The history of Cornwall’s nine lighthouses reflects the county’s enduring relationship with the sea and features a cast of men who have attempted to control it, make money from it or simply survive it.
West of Padstow, perched on a dramatic headland, Trevose Lighthouse has been warning ships off the rocks since the mid-19th century in an area prone to heavy sea mists and fog. It’s closed to the public, but you can pass close by Trevose Head on the South West Coast Path, an area that comes under the National Trust banner.
The view of the striking white octagonal tower on its small rocky island on the eastern edge of St Ives Bay is one of the most beautiful and iconic in Cornwall. Below the waters though lurks notorious Stones reef, wrecker of countless ships.
The writer Virginia Woolf spent Victorian childhood summer holidays near here and wrote that this time in Cornwall was deeply embedded in her memory. It is widely agreed that her famous novel To the Lighthouse was inspired by Godrevy.
While you can’t actually go to the lighthouse, Godrevy beach on the mainland is owned by the National Trust and has a café where you can look out to sea and seek your own inspiration.
Already a popular tourist spot, the construction of the lighthouse at Pendeen in 1900 attracted many more visitors, leading to the opening of a tea room and lodging house. Along with the main lighthouse building, four cottages were also built together with a separate engine room for the fog horn. The keepers’ cottages are now holiday lets, and the lighthouse is one of the few open to the public.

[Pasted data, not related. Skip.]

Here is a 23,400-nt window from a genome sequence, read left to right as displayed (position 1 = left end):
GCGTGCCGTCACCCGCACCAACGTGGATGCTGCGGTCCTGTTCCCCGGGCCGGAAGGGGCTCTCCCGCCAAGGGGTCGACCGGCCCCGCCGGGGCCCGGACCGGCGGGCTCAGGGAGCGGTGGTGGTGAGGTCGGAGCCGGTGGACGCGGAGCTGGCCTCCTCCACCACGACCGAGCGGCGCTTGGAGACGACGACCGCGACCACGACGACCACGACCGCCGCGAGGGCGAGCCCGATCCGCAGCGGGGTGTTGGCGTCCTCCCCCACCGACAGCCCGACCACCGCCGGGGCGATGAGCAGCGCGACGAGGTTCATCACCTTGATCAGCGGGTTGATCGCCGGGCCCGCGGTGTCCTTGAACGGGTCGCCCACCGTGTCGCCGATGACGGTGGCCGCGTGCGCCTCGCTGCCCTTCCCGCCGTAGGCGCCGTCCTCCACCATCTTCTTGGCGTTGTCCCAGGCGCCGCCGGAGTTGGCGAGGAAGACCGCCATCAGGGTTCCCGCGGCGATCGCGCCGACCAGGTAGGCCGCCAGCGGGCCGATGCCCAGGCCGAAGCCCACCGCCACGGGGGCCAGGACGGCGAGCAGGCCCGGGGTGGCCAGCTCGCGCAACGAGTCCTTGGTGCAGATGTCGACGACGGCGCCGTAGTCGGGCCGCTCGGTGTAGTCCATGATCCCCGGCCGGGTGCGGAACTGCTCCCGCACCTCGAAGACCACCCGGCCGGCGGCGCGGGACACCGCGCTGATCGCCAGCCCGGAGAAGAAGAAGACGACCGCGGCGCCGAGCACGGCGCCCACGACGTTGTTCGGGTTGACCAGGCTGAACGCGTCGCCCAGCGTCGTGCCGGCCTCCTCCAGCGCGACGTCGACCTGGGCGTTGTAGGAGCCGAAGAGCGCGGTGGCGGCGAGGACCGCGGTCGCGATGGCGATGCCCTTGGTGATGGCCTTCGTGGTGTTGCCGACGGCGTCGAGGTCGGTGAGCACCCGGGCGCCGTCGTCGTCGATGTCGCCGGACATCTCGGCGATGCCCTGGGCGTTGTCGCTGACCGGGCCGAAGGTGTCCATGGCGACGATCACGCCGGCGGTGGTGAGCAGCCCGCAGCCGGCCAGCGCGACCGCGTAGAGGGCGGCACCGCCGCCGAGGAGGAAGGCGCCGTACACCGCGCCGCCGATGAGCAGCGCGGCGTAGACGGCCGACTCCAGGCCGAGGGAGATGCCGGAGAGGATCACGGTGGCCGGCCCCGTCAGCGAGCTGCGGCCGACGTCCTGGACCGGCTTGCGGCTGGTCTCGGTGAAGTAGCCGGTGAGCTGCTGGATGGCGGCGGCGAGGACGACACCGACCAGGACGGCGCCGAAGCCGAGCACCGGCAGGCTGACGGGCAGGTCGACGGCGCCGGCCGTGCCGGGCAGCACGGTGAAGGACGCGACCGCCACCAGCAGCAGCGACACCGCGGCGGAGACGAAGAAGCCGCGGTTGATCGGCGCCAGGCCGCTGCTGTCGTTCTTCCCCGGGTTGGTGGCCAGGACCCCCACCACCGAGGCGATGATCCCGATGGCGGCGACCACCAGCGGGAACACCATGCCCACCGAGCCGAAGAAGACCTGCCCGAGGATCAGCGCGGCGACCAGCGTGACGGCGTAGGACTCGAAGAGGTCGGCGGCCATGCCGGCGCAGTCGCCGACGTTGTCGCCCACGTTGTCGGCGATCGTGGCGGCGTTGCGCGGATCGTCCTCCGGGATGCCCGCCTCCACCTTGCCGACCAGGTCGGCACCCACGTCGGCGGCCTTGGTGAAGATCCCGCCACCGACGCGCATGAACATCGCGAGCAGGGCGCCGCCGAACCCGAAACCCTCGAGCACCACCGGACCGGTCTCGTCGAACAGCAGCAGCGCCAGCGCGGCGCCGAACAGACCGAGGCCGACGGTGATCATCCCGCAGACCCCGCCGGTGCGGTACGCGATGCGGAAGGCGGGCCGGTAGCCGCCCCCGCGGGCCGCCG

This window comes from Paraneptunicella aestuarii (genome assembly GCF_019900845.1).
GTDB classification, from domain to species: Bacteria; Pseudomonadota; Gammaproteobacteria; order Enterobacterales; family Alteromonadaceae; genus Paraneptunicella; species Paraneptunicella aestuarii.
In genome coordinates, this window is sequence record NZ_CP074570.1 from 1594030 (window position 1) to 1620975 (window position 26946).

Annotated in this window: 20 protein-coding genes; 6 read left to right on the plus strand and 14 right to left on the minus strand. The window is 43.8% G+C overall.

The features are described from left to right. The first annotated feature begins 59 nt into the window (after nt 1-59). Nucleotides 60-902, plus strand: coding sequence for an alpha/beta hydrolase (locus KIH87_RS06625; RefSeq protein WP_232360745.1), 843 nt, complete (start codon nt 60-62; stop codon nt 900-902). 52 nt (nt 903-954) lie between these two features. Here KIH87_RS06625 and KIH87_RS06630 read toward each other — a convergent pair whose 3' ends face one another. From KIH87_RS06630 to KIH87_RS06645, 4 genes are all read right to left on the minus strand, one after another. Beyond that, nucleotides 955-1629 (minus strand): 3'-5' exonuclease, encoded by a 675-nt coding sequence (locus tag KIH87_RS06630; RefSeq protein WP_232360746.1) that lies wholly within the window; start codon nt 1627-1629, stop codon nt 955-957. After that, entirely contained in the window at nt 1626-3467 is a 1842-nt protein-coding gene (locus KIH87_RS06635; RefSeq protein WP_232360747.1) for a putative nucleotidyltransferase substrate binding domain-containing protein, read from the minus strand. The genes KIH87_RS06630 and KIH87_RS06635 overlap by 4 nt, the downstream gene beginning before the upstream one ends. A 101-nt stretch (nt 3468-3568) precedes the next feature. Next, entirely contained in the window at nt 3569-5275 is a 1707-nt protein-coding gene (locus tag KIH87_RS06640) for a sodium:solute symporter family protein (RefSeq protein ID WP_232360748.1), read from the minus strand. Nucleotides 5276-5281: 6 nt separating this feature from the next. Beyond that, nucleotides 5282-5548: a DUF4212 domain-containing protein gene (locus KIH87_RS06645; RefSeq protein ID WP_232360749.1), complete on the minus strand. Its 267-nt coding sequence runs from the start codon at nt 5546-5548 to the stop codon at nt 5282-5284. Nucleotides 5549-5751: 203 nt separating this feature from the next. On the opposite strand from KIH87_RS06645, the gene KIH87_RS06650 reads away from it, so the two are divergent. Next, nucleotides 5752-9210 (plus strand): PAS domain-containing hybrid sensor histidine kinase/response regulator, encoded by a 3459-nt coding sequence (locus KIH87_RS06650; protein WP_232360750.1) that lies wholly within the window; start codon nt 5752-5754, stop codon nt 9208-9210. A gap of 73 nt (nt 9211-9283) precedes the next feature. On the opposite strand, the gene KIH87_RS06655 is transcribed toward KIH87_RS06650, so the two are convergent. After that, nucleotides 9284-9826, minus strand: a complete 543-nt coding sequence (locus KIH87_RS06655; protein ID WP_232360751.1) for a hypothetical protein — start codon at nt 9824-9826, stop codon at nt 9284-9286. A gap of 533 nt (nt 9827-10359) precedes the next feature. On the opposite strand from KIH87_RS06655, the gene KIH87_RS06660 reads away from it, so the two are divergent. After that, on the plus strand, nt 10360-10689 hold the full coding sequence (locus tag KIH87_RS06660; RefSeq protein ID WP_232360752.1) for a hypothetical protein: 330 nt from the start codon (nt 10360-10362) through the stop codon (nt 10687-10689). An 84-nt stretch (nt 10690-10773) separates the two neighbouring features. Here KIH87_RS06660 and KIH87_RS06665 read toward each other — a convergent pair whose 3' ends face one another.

Longships stands on a rocky reef a mile out to sea, west of the cliffs at Land’s End. The artist, William Turner encapsulated the dangers of this spot in his watercolour ‘Longships Lighthouse, Land’s End’.
Before it was built this was a notorious spot for wreckers, who would lure ships to the rocks using beacons before scavenging the lost cargo. Longships isn’t accessible to the public but you can get a good view from various points at the Land’s End visitors centre.
Never was a lighthouse more aptly named than Wolf Rock – fissures in the rock in which it’s built are said to howl during the frequent gales that batter it from all angles. The structure we can (just about) see today, some 8 miles out at sea, is actually the fifth beacon to stand in these perilous waters. Because of its distance, Wolf Rock is only really visible as a small dash on the horizon.
The final lighthouse to have been built in Cornwall, Tater Du casts its bright white beacon off the dark granite cliffs to the south of Land’s End. Completed in 1965, the comparatively modern structure has never been manned. No expense was spared here, with 72 fog signal speakers built into the wall of the tower. Tater Du isn’t open to the public but you can see it along the south west path between Porthcurno and Lamorna.
This lighthouse stands at mainland Britain’s most southerly point but it’s not the first. The original structure was built in 1619 by Sir John Killigrew who would attempt to collect fees from passing ships. His business failed after just four years and the lighthouse was demolished. The building which now stands here has an unusual twin tower construction, which you can visit along with the Engine Room.
St Anthony’s Head
Watching over Falmouth harbour, the third deepest natural harbour in the world, is this handsome 19th century lighthouse, St Anthony’s Head. The headland is now owned by the National Trust and houses one of the most popular holiday rentals in Cornwall – a keeper’s cottage that featured in the 1980s children’s TV series Fraggle Rock!
The current tower, built in the 1870s, was preceded by the first ever lighthouse to be built on small rocks in the open sea. Early wooden structures were destroyed in storms and fire but the fourth, known as Smeaton’s tower, was far more successful. This classic red and white striped lighthouse was secured to the rock by a structure that mimicked the base of an oak tree. The upper part of the tower can still be seen on Plymouth Hoe, after it was moved there, block by block, in the late 19th century.